Sexual assault enabling in Hollywood needs to stop

The 2021 adaptation of West Side Story premiered in theaters on Dec. 10. In the remake of the classic 1961 movie-musical, Ansel Elgort starred as Tony Wyzek, the male lead. Despite media praise and talk-show commendations, only one thought stuck in my head after spotting his name in big, bold, movie-poster letters: Does no one remember?

In 2020, Elgort was accused of the sexual assault of a minor. After the initial rape allegation went viral, at least five more accusations surfaced. Yet, inexplicably so, he continues to score headlining roles, red carpet appearances and wads of cash. Not to mention waves of acclaim by the press. 

There is only one unforgiving group holding Elgort responsible for his actions: the people.

On Dec. 8, a segment of Elgort’s appearance on The Late Late Show with James Corden was posted on the show’s YouTube account. Here’s a small taste of what went on in the comments: “Hollywood waited a year hoping everyone would forget to try and bring Ansel back into the Hollywood scene. They think we’re dumb?” “[I]t’s disgusting that he’s been given such a huge platform after sexual assault allegations.” “What about the accusations against Ansel?”

Despite public outcries to knock Elgort from his pedestal, he has been given numerous opportunities and chances for success. The message this sends is an alarming one: there are no consequences for sexual assault in Hollywood.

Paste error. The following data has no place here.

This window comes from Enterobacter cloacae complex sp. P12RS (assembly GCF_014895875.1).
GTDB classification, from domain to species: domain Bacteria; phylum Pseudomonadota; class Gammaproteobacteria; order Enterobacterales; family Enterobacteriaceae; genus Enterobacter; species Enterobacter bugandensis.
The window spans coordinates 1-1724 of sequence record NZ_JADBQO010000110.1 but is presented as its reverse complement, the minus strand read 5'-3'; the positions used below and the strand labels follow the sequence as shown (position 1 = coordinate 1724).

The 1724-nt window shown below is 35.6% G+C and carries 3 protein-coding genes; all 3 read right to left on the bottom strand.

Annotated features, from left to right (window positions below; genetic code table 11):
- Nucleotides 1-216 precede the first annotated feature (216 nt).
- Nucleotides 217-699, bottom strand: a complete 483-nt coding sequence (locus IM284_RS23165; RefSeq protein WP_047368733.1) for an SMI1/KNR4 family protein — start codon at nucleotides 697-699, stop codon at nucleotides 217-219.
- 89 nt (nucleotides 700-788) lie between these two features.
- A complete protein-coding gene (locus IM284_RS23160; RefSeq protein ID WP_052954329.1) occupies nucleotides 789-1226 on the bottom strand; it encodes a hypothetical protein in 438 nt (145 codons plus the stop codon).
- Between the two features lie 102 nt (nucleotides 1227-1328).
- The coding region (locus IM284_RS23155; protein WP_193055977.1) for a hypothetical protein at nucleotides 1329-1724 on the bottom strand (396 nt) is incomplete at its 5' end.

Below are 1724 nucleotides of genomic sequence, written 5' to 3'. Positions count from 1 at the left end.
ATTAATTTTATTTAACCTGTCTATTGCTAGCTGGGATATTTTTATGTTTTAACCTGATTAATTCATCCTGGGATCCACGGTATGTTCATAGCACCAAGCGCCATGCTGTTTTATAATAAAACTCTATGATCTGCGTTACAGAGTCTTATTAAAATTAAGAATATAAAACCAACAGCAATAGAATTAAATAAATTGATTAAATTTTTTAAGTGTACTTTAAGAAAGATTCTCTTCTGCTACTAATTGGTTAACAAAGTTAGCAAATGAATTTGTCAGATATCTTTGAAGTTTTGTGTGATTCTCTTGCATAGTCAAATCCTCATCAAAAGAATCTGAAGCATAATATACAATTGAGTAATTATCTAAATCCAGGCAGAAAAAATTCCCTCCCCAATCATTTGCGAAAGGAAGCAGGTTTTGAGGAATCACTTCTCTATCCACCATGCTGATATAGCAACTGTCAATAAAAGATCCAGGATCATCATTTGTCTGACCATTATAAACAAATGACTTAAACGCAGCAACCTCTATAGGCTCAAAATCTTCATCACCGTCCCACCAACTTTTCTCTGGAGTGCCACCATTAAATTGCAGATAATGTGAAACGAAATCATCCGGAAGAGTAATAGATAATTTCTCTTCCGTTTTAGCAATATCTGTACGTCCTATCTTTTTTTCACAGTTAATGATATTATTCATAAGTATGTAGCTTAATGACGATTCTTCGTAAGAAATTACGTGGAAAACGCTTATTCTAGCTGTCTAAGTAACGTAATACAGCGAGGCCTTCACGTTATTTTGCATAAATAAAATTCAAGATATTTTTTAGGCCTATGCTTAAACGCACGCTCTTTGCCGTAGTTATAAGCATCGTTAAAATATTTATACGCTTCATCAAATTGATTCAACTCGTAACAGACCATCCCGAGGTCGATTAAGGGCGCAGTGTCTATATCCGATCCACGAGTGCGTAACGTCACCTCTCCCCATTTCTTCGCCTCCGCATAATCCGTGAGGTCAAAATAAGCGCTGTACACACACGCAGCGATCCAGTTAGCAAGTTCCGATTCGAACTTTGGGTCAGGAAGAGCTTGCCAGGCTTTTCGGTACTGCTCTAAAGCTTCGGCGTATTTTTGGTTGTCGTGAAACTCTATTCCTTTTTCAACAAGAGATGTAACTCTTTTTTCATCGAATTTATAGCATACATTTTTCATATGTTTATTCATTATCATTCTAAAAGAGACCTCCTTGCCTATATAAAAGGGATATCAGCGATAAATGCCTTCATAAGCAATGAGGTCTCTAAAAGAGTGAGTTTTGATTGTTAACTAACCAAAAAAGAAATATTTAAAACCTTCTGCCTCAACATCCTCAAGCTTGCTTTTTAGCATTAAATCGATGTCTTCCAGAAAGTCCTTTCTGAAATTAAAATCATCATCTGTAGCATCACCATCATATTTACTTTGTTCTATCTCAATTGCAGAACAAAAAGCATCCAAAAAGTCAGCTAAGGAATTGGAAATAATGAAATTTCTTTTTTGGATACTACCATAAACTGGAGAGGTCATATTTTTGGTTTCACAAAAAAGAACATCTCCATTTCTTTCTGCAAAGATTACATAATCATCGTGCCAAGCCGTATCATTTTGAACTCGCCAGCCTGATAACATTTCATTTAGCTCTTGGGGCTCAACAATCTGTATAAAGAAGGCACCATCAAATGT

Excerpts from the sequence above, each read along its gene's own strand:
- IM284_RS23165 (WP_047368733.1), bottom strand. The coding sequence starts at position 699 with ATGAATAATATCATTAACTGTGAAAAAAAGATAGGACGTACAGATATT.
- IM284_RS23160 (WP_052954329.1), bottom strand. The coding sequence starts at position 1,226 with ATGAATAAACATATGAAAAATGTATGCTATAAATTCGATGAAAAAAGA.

Sadly, the entertainment industry has a history of turning a blind eye and glorifying perpetrators of sex crimes. Comedian Louis C.K. admitted to using a position of power to sexually harass his colleagues. According to, C.K. acknowledged that the accusations were true in a statement and laid low for about a year following the allegations before returning to comedy. On Nov. 23, he was nominated for a 2022 Grammy Award for best comedy album.

These instances are reasons for frustration for victims of sexual violence. A junior at Scotch Plains-Fanwood High School and victim of sexual harassment said, “It is really upsetting and, honestly, scary to see abusers being celebrated. The expectation that these people will be let off the hook after showing their true colors has already been established. There is no accountability and this is part of the reason that I and so many victims waited to say something.” 

According to a survey conducted by the Hollywood Commission, only 23 percent of workers in Hollywood said they had reported harassing behavior to a supervisor. 65 percent of the workers surveyed said they didn’t believe an industry authority figure (a director, lead, etc.) would be held accountable for harassing someone with less power. Considering recent events, these concerns are realistic.

The only way to handle these situations is to end the social acceptance of casting actors with outstanding sexual assault allegations. For justice to be served to victims, all accusations must be looked into by law enforcement. During investigation, any and all money-making opportunities for the accused must be removed entirely. 

Until accusations of sexual violence are taken seriously, incidents will continue to be swept under the rug and offenders will be free to bask in the glory.